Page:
The Great Passage

Narrated by: Brian Nishii
Length: 7 hrs and 31 mins
4 out of 5 stars (332 ratings)

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Publisher's Summary

A charmingly warm and hopeful story of love, friendship, and the power of human connection. Award-winning Japanese author Shion Miura's novel is a reminder that a life dedicated to passion is a life well lived.

Inspired as a boy by the multiple meanings to be found for a single word in the dictionary, Kohei Araki is devoted to the notion that a dictionary is a boat to carry us across the sea of words. But after thirty-seven years creating them at Gembu Books, it's time for him to retire and find his replacement.

He discovers a kindred spirit in Mitsuya Majime - a young, disheveled square peg with a penchant for collecting antiquarian books and a background in linguistics - whom he swipes from his company's sales department.

Led by his new mentor and joined by an energetic, if reluctant, new recruit and an elder linguistics scholar, Majime is tasked with a career-defining accomplishment: completing The Great Passage, a comprehensive 2,900-page tome of the Japanese language. On his journey, Majime discovers friendship, romance, and an incredible dedication to his work, inspired by the bond that connects us all: words.

©2012 Shion Miura (P)2017 Brilliance Publishing, Inc., all rights reserved. Translation © 2017 Juliet Winters Carpenter.

Critic Reviews

"Brian Nishii is the perfect narrator for this audiobook... The book's translation combined with Nishii's narration makes the story sound and feel Japanese - there's a subtle choppiness, and certain word choices and phrases aren't what native English speakers would say - and it's all entirely fitting and charming....a unique and fascinating listen." ( AudioFile)
What members say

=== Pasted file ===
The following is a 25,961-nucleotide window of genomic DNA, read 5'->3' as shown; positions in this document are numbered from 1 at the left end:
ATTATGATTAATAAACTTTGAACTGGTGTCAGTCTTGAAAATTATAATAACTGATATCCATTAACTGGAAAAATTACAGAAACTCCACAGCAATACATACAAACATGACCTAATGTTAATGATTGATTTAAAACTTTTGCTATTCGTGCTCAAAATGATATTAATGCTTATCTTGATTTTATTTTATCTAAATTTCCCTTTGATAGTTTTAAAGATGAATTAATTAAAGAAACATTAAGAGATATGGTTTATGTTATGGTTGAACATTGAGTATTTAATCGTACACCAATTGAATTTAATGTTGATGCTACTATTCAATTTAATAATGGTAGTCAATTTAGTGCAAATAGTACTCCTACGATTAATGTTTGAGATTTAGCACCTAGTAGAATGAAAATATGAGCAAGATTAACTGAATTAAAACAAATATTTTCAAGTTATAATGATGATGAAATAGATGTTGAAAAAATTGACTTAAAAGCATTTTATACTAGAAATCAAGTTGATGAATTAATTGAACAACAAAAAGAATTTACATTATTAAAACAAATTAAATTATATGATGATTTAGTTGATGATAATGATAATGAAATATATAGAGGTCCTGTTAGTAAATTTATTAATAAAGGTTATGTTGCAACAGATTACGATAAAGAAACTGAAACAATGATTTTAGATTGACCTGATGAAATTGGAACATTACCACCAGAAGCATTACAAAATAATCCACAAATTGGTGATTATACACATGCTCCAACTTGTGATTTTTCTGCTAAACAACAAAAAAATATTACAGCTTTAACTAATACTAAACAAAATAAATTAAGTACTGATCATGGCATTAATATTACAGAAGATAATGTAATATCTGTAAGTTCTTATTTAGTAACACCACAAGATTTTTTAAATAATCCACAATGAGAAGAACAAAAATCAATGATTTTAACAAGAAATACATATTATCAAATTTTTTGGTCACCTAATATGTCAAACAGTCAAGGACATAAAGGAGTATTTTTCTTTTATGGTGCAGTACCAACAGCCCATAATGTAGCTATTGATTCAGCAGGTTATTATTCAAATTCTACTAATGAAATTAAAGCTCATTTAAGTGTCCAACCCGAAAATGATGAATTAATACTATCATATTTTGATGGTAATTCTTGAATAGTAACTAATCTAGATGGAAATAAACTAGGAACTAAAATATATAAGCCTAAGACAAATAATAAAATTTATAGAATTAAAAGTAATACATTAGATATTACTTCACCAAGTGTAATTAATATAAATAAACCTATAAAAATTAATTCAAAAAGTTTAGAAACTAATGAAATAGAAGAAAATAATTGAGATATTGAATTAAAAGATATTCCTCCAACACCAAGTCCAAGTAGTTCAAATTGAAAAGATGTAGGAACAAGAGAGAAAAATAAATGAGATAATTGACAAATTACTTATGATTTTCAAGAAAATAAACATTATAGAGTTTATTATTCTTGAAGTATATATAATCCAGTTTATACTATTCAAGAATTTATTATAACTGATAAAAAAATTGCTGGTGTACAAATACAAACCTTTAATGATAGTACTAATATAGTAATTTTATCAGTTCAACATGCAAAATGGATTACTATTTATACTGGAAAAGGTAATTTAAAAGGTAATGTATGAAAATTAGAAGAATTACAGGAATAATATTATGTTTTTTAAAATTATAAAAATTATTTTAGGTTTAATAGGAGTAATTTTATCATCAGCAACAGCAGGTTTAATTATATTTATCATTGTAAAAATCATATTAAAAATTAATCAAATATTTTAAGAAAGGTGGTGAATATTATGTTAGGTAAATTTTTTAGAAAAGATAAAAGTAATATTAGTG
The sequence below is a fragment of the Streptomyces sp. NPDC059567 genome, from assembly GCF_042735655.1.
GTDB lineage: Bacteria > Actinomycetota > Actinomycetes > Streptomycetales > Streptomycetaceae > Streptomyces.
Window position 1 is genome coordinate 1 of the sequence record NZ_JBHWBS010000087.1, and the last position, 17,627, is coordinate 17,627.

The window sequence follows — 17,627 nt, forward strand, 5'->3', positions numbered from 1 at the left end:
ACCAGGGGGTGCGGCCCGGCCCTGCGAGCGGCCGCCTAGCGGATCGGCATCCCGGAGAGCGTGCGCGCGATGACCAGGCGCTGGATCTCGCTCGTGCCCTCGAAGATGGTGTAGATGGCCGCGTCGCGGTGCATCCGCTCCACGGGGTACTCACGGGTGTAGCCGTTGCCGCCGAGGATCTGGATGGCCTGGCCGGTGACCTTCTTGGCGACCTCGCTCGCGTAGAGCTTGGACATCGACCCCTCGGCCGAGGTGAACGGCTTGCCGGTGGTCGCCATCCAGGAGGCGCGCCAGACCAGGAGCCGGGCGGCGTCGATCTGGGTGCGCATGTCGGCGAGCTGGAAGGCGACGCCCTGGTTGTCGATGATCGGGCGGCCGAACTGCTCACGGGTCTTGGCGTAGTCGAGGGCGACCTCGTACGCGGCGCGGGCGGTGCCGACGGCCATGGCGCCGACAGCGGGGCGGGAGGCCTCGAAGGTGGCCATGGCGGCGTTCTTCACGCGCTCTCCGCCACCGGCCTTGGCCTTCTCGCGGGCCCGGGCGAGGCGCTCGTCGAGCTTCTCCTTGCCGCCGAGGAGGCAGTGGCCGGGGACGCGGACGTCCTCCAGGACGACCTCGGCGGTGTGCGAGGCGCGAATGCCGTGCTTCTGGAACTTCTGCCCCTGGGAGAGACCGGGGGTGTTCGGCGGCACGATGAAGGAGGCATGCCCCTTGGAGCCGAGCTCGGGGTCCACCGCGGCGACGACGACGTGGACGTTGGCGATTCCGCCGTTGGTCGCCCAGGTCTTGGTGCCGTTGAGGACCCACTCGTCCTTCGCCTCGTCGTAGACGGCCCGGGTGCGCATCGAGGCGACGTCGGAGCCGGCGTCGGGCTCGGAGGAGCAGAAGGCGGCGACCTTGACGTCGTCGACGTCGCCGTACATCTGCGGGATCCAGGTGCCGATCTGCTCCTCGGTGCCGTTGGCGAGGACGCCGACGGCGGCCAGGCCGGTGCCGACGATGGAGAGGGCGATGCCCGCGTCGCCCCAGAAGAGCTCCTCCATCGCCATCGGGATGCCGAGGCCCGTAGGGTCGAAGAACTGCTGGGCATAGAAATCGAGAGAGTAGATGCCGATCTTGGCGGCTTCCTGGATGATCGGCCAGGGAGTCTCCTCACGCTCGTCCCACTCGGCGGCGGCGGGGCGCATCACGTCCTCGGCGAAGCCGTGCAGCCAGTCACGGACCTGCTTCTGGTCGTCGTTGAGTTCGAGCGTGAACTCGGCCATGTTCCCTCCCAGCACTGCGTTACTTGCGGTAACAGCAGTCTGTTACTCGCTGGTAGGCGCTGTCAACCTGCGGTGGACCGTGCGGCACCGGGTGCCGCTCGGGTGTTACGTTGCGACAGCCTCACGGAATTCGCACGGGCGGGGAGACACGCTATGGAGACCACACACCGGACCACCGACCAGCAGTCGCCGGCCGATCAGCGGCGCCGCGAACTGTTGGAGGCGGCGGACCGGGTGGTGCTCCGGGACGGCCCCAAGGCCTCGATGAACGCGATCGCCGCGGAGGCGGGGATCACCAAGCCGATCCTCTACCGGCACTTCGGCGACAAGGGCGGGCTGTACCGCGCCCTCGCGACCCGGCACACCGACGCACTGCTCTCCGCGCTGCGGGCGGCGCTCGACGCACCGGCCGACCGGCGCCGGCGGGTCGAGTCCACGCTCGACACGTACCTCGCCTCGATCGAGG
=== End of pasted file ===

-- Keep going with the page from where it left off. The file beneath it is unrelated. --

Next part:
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  • Overall
    5 out of 5 stars
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    5 out of 5 stars

Engaging, unusual, fun

Engaging performance of a topic of importance to all bibliophiles. Fascinating cast of characters. Also, a nice depiction of productive obsession. This makes it sound stuffy, but it isn't - it's fun!

7 people found this helpful

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Absolutely Delightful!

I will never again pick up a dictionary or look up a word without remembering this wonderful story! The dedication of the main characters to portray the accurate meaning of words, and how that mission defines them, is amazing. I also enjoyed learning a bit about Japanese culture. If you have a love for words, and enjoy how people interact, this story is a win/win!

3 people found this helpful

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A Fun, Light Novel

It's not going to change the world. The characters are pretty much stock characters -- the nerd, the guy who thinks he's much cooler than he is, the beauty who sees beyond beauty (and thus, hope this isn't a SPOILER, falls for the nerd).

The goal isn't that important. Creating a physical dictionary in the internet age? And yet, if you love words and reading, this is a worthwhile, but not a profound, listen. Think of this as dessert, rather than a meal with all major food groups represented.

7 people found this helpful

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    4 out of 5 stars
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For those who share the love of words

Kohei Araki falls in love with words and dictionaries as a boy. When a university education makes it clear to him that he's a good but not academic-level lexicographer, he goes to work for Gembu Books, and makes dictionaries.

More than thirty years later, he's nearing retirement. His greatest work, The Great Passage, a top-level dictionary of the Japanese language, is well under way, but not yet complete, and he needs to recruit a successor.

He finds Mitsuya Majimi, a disheveled, seemingly unpromising, young man, who nevertheless proves to share his love of words and their power.

They each find other people along the way, wildly different from each other, and each bringing something different to the dictionary project, and to the other, lesser, dictionaries they make along the way. Those lesser dictionaries, including dictionaries for fictional worlds, help make the dictionary department pay, to keep the company happy while they work on their other, great project.

The plot here is overcoming the challenges of publishing--getting the contributions they need from scholars who don't necessarily share their priorities, getting the specialized paper they need, and other seemingly mundane concerns. The real story is the people--Araki, Majimi, their coworkers, friends, and wives, all centering around the love of words, and what they learn from the words, past dictionaries, and each other.

This doesn't sound like much to describe, but I truly enjoyed this book and the people that populate it. Recommended.

I bought this audiobook.

2 people found this helpful

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    4 out of 5 stars
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So enjoyable